So, what’s my point? I recently decided I needed more balance in my life (in lieu of sleep) and more time at home in the evenings, so I asked to work from 8 until 4 instead of 9 to 5. My boss granted me this flexibility with nary a blink, which I’m grateful for — she’s a terrific boss! But truthfully, I have no idea how I’m going to get my tired ass out of bed, showered and dressed, plus the kids up and ready (half of the week), drop them off at daycare, drive 35-40 minutes to work — all by 8:00. No. Idea.

Well, I have an idea and the math is not pretty.

I know people do this all the time. There was a point in my career when I could kind of do it, too…before having kids, before deciding I needed to write books and blogs, before…

Tomorrow’s my first attempt at the new schedule. Wish me luck.

Wake me, please!

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15 thoughts on “Wish me luck, early birds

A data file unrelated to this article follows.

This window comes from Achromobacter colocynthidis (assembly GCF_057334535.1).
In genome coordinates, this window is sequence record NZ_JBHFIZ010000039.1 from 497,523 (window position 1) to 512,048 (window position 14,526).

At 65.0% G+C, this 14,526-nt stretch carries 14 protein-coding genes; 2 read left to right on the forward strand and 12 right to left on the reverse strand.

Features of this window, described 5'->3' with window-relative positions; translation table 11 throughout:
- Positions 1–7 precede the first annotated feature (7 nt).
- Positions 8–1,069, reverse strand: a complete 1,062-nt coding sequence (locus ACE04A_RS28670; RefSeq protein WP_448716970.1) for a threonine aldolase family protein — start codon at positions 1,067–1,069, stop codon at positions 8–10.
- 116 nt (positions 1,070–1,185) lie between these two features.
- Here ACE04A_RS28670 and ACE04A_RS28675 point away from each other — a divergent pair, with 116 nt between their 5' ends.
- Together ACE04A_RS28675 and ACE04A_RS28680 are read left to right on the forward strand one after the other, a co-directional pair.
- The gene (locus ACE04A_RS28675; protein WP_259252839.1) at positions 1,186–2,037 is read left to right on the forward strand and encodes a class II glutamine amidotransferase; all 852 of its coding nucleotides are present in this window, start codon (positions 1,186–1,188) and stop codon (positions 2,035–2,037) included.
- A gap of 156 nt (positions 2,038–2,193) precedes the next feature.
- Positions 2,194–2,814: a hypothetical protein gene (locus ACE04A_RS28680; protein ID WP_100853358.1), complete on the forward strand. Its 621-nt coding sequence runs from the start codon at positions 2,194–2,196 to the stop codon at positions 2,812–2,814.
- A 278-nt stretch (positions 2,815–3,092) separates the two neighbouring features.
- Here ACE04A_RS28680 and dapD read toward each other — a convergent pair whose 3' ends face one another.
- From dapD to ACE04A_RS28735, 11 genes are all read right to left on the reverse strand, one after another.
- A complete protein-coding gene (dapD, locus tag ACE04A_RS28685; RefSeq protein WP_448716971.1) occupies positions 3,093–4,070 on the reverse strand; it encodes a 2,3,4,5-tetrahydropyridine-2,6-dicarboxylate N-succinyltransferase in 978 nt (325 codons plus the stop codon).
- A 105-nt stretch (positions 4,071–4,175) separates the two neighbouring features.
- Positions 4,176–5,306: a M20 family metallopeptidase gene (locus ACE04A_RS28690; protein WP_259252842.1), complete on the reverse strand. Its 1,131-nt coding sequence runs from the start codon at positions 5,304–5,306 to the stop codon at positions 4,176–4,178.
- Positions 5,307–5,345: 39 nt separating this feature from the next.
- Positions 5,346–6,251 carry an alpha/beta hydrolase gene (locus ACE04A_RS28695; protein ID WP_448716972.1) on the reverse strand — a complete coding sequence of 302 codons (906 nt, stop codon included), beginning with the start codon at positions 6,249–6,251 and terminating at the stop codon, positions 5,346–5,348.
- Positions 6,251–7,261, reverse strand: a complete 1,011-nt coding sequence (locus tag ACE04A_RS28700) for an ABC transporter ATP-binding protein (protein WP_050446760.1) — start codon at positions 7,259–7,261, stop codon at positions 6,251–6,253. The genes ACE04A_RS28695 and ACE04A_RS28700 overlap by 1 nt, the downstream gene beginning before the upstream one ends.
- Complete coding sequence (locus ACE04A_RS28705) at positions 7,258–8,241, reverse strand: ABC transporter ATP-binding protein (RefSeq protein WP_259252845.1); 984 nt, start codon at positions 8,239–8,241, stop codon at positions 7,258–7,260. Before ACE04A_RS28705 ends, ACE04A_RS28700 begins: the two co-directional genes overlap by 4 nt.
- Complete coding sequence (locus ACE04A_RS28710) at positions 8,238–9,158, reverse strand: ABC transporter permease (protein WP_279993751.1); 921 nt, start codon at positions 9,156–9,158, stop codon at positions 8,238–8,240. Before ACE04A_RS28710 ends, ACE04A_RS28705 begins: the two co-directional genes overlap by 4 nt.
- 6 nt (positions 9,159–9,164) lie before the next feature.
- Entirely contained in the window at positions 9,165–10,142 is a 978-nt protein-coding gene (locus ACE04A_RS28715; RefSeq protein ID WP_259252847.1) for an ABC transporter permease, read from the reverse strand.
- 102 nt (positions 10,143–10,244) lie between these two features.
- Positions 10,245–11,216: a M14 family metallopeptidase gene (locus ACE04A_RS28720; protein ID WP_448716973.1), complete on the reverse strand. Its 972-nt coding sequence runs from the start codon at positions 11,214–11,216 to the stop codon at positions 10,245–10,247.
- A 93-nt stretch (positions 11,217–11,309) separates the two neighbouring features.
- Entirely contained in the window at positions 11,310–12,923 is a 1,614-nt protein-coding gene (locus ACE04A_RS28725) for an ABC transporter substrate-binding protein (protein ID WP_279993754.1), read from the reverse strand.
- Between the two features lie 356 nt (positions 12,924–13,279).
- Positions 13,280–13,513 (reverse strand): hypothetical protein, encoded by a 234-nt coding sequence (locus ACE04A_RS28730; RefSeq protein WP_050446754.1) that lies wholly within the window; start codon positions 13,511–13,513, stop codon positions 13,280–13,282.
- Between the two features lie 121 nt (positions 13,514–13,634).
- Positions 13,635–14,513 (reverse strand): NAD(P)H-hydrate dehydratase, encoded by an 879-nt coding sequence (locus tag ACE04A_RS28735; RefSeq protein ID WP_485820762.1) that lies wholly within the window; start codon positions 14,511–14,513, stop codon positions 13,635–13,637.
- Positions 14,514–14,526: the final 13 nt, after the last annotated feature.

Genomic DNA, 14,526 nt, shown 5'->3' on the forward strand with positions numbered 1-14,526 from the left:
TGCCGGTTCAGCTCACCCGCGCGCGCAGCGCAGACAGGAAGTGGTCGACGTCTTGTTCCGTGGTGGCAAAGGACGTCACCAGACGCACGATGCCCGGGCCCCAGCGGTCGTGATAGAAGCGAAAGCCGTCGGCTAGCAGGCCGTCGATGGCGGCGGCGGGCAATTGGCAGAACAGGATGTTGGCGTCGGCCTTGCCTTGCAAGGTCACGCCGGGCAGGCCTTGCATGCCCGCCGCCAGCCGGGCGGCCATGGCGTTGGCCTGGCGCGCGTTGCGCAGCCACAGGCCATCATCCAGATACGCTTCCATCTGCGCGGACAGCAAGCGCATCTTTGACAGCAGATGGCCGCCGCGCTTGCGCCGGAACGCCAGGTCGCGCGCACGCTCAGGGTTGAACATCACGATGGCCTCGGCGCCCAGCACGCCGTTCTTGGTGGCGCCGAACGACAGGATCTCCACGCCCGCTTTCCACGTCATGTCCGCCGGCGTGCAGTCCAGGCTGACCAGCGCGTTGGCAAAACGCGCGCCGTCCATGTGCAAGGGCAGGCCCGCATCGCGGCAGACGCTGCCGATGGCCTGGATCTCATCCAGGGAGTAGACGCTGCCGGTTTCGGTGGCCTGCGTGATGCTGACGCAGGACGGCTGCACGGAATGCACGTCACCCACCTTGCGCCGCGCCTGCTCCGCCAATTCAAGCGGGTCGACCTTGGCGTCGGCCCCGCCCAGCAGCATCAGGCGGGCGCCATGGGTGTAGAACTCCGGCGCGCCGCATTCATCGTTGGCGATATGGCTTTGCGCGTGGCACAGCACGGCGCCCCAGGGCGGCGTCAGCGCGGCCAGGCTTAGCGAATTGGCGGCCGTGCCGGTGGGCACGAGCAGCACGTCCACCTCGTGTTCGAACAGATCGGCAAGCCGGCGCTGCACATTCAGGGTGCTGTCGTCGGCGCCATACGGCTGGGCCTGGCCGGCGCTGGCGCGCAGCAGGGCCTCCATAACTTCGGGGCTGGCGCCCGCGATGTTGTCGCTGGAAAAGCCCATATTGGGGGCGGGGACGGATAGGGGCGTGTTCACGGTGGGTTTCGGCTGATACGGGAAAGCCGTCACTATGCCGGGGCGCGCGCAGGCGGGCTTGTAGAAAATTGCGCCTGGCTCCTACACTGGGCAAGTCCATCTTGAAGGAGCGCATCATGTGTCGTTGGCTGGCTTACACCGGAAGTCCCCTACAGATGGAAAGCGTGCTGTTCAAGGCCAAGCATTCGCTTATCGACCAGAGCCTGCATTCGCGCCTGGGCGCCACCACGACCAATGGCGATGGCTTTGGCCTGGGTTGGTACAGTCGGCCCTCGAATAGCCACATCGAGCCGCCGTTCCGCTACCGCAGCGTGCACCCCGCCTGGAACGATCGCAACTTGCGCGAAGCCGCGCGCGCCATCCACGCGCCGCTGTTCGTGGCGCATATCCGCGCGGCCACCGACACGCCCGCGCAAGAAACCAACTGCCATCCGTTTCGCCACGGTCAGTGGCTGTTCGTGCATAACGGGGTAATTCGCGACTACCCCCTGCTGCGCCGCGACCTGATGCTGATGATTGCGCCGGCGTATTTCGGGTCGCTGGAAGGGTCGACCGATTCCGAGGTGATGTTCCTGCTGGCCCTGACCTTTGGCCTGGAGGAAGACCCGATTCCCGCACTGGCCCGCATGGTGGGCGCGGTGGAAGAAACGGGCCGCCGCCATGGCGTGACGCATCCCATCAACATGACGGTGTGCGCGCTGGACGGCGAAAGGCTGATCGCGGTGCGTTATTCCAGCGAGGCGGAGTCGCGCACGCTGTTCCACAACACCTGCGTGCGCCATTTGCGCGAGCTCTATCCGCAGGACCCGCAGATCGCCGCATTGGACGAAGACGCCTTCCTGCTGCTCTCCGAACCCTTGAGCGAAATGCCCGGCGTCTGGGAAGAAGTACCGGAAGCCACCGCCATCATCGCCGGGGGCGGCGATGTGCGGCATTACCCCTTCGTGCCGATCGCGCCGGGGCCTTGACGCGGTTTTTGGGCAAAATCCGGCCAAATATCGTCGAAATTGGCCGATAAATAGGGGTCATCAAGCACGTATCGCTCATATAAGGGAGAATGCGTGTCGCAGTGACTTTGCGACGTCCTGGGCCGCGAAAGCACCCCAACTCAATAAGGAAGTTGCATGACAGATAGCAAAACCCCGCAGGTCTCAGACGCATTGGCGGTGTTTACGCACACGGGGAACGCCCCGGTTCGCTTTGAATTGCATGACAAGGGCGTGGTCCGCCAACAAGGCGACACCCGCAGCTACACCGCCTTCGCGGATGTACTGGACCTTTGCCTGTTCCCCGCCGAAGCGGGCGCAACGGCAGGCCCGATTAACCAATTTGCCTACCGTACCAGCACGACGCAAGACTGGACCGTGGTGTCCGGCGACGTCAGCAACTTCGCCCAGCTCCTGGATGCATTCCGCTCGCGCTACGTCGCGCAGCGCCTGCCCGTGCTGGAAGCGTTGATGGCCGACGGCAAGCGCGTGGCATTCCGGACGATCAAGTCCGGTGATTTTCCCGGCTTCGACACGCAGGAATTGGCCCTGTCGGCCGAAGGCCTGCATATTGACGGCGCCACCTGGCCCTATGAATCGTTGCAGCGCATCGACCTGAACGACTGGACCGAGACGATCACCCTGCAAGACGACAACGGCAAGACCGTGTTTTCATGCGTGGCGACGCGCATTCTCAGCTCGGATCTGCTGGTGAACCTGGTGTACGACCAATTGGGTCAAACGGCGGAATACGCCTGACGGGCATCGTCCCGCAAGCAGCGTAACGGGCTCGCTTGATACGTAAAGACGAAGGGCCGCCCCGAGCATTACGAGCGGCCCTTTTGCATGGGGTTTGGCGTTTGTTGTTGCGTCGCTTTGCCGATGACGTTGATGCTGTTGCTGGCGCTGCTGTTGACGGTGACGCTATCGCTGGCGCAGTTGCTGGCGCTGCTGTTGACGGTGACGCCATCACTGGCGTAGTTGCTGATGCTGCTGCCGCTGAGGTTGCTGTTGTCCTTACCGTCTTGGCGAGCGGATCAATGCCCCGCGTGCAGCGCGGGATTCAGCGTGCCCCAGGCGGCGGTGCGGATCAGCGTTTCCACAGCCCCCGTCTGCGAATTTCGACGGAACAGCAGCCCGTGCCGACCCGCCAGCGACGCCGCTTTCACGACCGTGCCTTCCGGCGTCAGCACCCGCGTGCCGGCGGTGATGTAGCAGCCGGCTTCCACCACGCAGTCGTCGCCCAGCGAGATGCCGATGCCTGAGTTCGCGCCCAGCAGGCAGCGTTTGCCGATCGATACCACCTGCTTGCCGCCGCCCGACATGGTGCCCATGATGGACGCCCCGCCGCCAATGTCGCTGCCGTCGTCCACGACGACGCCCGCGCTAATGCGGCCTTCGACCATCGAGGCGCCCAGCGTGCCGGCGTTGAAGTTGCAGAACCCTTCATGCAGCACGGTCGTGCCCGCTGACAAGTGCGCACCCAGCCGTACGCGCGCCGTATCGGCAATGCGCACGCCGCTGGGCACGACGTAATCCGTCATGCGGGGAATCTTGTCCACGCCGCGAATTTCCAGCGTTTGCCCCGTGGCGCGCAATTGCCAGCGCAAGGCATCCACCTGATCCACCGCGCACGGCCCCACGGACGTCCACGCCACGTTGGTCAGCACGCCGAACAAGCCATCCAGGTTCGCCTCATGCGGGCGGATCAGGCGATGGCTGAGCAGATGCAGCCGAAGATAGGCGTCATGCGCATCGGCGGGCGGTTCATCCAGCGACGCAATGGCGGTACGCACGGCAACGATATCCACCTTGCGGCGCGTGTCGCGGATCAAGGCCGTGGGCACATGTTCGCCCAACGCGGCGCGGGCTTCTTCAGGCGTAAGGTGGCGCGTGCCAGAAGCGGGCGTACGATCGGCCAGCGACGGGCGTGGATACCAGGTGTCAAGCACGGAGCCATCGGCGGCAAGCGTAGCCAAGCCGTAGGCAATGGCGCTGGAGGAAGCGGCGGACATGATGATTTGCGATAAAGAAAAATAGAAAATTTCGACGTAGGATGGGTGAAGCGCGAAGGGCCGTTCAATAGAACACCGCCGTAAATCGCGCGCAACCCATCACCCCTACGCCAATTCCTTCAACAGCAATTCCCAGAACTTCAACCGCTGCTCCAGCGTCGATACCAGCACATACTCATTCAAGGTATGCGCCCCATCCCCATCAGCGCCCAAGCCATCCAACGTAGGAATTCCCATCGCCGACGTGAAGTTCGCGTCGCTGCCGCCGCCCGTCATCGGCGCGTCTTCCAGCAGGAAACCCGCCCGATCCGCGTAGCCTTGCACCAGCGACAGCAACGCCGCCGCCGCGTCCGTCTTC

1. I too need 8 or 9 hours of sleep at night, and I’m very lucky to be able to catch up most weekends. Although not lately. But I can feel the difference when Iv’e had enough sleep. I can’t imagine ever asking to start work at 8.

    Good luck, sleepyhead.

  2. Steve says:

    Well considering I am up and leaving my house by 5:25 AM every day for work (6:30 – 3:30 schedule) I know it can be done… it’s not easy or fun, but you have to what you have to do…

    Good luck..

  3. Hey, I made it! I had to literally drag my son out of bed this morning, because apparently he isn’t a morning person either. But I’m here.

    Steve, I know you’re an early riser. It’s such a foreign concept to me, although I used to get up at 5 every day when I first started working to take the train into NYC. (BTW, I can’t believe you’re looking at this site at 6:28 a.m.!!)

    Cindy/Jen, thank you for admitting that you too need sleep!

    Okay, must. find. coffee…

  4. Update: I’ve been staring off into space since writing the last comment. I might have fallen asleep sitting up; I’m not sure. NOW I’m off to find coffee.

  5. Oh, Susan. My work schedule (when I can actually roll out of bed) is 7:30-4:30. But sometimes it’s 8:00-5:00. But then again, it can be 8:30-5:30. And on my really lazy days it’s 9:00-6:00.